Southern Cookin’ from the Left Coast: Buttermilk Fried Chicken

J – It’s Southern Cookin’ Week!

We love Southern cooking out here on the Left Coast … we just do a bit of a California-twist on it. This is nothing political. We just do things differently. Maybe, it’s our time zone. Or, the water.

A Southern-gentleman friend of mine once allowed politely, of course in his Southern way, that “all the fruits and nuts have rolled out to California when they tilted the country.”

I replied, “I’m glad that happened, Jack. That’s why we can grow more fruit and nut trees. Makes our food better.” I liked Jack. Never minced words.

Jack also loved Southern-fried chicken. In honor of Jack’s memory, here’s our take on Thomas Keller’s amazing Buttermilk Fried Chicken.

Making fried chicken is an art. And, of course, there is polite controversy about the proper method(s). Since we are on the Left Coast, we feel a bit more free to interpret. That said, we are defaulting to adapting Thomas Keller’s recipe to avoid any unnecessary and uncomfortable conversations … Isn’t that what happens in the South?

Southern Cookin’ from the Left Coast: Buttermilk Fried Chicken
Recipe type: Mains
Prep time: 24 hours
Cook time: 20 mins
Total time: 24 hours 20 mins
Serves: 2
  • 2½ quarts cold water
  • ½ cup plus 1 tsp kosher salt
  • 2 Tbsp plus ½ Tbsp honey
  • 6 bay leaves
  • ½ head of garlic, smashed but not peeled
  • 1 Tbsp black peppercorns
  • 2 large rosemary sprigs
  • 1 small bunch of thyme
  • 1 small bunch of parsley
  • Finely grated zest and juice of 1 lemon, lemon halves reserved
  • One 3-pound chicken
  • 1½ cups all-purpose flour
  • 1 Tbsp garlic powder
  • 1 Tbsp onion powder
  • 1 tsp cayenne pepper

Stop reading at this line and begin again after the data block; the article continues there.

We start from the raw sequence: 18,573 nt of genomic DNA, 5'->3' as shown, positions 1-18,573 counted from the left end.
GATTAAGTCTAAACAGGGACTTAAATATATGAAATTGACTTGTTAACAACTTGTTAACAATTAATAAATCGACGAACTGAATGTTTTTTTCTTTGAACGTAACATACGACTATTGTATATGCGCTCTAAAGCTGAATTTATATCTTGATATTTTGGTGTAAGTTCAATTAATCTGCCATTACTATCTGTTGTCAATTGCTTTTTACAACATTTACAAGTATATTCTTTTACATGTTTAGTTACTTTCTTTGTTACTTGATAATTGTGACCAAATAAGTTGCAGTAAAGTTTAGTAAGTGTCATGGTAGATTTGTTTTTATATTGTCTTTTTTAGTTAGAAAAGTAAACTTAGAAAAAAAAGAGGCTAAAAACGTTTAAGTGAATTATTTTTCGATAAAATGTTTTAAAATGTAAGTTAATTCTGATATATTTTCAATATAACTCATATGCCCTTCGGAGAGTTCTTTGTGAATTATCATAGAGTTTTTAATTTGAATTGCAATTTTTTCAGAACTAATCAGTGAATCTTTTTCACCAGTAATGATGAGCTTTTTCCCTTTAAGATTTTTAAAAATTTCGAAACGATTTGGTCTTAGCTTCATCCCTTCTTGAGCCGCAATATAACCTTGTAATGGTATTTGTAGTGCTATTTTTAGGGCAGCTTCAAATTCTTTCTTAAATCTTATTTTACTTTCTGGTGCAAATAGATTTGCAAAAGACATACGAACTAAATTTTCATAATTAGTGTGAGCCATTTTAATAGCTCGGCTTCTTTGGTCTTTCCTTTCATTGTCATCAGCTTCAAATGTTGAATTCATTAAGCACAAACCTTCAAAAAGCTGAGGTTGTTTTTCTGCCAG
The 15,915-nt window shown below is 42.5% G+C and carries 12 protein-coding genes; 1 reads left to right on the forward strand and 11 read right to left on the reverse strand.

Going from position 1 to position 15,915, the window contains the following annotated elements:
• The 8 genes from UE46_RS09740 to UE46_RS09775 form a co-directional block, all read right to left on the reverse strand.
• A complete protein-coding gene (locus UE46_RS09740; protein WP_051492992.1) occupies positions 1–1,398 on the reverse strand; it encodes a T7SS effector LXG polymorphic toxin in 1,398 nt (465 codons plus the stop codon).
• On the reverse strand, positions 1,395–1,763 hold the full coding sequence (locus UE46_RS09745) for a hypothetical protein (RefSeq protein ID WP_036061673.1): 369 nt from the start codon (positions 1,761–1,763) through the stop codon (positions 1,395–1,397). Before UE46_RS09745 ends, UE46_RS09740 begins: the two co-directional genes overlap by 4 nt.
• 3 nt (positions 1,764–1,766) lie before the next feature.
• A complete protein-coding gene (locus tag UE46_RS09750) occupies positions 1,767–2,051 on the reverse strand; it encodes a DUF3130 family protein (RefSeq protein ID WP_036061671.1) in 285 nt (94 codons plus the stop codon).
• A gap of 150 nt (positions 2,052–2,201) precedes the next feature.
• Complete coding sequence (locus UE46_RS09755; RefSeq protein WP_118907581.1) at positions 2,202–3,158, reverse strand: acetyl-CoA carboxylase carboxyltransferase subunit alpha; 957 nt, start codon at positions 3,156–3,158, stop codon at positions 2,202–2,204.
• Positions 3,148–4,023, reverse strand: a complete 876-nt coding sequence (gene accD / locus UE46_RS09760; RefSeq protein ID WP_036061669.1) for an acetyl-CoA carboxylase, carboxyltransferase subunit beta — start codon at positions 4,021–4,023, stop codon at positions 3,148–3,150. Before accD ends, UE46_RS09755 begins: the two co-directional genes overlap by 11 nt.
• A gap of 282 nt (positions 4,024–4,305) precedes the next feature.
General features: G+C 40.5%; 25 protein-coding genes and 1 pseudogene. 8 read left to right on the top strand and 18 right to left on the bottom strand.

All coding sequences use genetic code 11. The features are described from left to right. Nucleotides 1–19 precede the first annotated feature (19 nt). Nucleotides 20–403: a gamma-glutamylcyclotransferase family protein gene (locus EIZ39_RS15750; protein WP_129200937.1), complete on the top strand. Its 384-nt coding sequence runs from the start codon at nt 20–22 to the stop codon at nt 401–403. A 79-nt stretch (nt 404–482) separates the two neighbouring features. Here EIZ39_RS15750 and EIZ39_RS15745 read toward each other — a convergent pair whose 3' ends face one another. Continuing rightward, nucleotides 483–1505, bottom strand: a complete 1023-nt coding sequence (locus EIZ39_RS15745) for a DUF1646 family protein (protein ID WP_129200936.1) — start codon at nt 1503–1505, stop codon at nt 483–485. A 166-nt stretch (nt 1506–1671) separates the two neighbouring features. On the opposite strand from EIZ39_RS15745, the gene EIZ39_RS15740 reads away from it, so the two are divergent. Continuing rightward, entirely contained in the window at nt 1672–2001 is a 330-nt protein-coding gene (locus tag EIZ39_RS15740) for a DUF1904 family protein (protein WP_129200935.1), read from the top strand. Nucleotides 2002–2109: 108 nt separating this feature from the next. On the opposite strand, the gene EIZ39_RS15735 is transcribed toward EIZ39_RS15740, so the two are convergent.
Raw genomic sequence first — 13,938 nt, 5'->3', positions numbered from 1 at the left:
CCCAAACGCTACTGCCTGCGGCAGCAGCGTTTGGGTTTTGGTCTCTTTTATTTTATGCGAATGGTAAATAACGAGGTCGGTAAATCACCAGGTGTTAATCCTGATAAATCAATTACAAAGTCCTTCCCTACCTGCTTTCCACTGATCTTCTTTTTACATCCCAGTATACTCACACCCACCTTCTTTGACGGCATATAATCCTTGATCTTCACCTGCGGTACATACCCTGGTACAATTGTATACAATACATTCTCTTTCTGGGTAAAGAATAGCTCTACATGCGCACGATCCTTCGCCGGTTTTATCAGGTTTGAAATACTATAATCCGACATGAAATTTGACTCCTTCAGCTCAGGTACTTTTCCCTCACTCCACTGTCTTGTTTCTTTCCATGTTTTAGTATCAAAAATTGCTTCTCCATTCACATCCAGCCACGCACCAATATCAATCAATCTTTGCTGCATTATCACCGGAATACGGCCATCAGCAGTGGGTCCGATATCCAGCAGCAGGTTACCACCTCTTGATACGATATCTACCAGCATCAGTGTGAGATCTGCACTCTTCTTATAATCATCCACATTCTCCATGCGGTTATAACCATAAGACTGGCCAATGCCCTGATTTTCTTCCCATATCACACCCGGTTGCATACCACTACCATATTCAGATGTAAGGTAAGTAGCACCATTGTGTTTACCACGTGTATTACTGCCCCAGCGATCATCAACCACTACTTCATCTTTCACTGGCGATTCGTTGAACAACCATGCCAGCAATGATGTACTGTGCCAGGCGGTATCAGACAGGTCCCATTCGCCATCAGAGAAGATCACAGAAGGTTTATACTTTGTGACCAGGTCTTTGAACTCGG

• 1 cup buttermilk
  • Canola oil, for frying
  • Rosemary and thyme sprigs, for garnish
  1. In a very large pot, combine ¼ of the water with ½ cup salt and the honey, bay leaves, garlic, peppercorns, rosemary, thyme and parsley.
  2. Add the lemon zest and juice and the lemon halves. Bring to a simmer over moderate heat, stirring until the salt is dissolved.
  3. Cut the chicken into 10 pieces, leaving bone attached. Breasts become 4 pieces.
  4. Let cool completely [this is important], then stir in the remaining cold water. Add the chicken pieces, being sure they’re completely submerged. Refrigerate overnight.
  5. Drain the chicken pieces and pat dry. Scrape off any herbs or peppercorns stuck to the skin.
  6. In a large bowl, combine the flour, garlic powder, onion powder, cayenne and the 1 tsp salt.
  7. Put the buttermilk in a large, shallow bowl.
  8. Working with a few pieces at a time, dip the chicken in the buttermilk, then dredge in the flour mixture, pressing so it adheres all over. Transfer the chicken to a baking sheet lined with wax paper.
  9. In a very large, deep skillet, heat 1 inch of vegetable oil to 330 degrees at the start. Use a candy thermometer!
  10. Fry the chicken in 2 or 3 batches over moderate heat, turning once, until golden and crunchy.
  11. Pay careful attention to the frying temperature. Keep it between 300 and 310 degrees.
  12. Use an instant-read thermometer inserted in the thickest part of each piece to check for doneness. Temperature should register 150 degrees when done, about 20 minutes per batch.
  13. Transfer the chicken to paper towels to drain, and keep warm in a low oven while you fry the remaining chicken pieces.
  14. When done, transfer the fried chicken to a platter
  15. Garnish with the herb sprigs
  16. Serve hot or at room temperature.
  17. Enjoy!


The real trick here is the brining. Don’t shortcut! The other trick is to not fry at too high a heat. Cooking this well takes awhile. Be patient.

It’s the best I’ve ever had. I’ve eaten at Ad Hoc on Fried Chicken Monday. This is the same! Here’s to you, Jack!